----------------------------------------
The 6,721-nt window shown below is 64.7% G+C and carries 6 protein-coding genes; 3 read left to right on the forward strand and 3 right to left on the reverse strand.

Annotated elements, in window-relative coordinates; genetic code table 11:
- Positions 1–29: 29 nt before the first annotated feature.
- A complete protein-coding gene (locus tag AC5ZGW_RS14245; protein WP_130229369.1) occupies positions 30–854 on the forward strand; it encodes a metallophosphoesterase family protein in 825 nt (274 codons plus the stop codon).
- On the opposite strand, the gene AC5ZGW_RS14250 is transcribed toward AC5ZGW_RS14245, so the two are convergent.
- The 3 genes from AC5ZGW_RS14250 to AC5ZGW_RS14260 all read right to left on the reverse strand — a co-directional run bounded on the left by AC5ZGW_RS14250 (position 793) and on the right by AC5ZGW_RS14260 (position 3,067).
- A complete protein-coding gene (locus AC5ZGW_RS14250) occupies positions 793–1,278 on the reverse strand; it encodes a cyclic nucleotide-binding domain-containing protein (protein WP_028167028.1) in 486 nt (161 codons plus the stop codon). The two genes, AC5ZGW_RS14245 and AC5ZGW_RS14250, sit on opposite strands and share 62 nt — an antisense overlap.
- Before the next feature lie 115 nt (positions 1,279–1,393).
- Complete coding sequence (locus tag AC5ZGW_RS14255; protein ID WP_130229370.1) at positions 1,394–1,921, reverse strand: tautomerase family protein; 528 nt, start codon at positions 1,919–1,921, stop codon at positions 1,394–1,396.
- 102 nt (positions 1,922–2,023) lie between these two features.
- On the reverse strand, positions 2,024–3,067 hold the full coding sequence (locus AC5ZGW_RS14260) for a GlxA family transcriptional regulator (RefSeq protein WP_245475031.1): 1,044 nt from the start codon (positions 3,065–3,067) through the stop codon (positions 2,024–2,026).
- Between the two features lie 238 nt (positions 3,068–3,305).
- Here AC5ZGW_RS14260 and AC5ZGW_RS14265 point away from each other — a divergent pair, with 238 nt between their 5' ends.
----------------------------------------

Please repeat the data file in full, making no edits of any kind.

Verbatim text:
The 6,721-nt window shown below is 64.7% G+C and carries 6 protein-coding genes; 3 read left to right on the forward strand and 3 right to left on the reverse strand.

Annotated elements, in window-relative coordinates; genetic code table 11:
- Positions 1–29: 29 nt before the first annotated feature.
- A complete protein-coding gene (locus tag AC5ZGW_RS14245; protein WP_130229369.1) occupies positions 30–854 on the forward strand; it encodes a metallophosphoesterase family protein in 825 nt (274 codons plus the stop codon).
- On the opposite strand, the gene AC5ZGW_RS14250 is transcribed toward AC5ZGW_RS14245, so the two are convergent.
- The 3 genes from AC5ZGW_RS14250 to AC5ZGW_RS14260 all read right to left on the reverse strand — a co-directional run bounded on the left by AC5ZGW_RS14250 (position 793) and on the right by AC5ZGW_RS14260 (position 3,067).
- A complete protein-coding gene (locus AC5ZGW_RS14250) occupies positions 793–1,278 on the reverse strand; it encodes a cyclic nucleotide-binding domain-containing protein (protein WP_028167028.1) in 486 nt (161 codons plus the stop codon). The two genes, AC5ZGW_RS14245 and AC5ZGW_RS14250, sit on opposite strands and share 62 nt — an antisense overlap.
- Before the next feature lie 115 nt (positions 1,279–1,393).
- Complete coding sequence (locus tag AC5ZGW_RS14255; protein ID WP_130229370.1) at positions 1,394–1,921, reverse strand: tautomerase family protein; 528 nt, start codon at positions 1,919–1,921, stop codon at positions 1,394–1,396.
- 102 nt (positions 1,922–2,023) lie between these two features.
- On the reverse strand, positions 2,024–3,067 hold the full coding sequence (locus AC5ZGW_RS14260) for a GlxA family transcriptional regulator (RefSeq protein WP_245475031.1): 1,044 nt from the start codon (positions 3,065–3,067) through the stop codon (positions 2,024–2,026).
- Between the two features lie 238 nt (positions 3,068–3,305).
- Here AC5ZGW_RS14260 and AC5ZGW_RS14265 point away from each other — a divergent pair, with 238 nt between their 5' ends.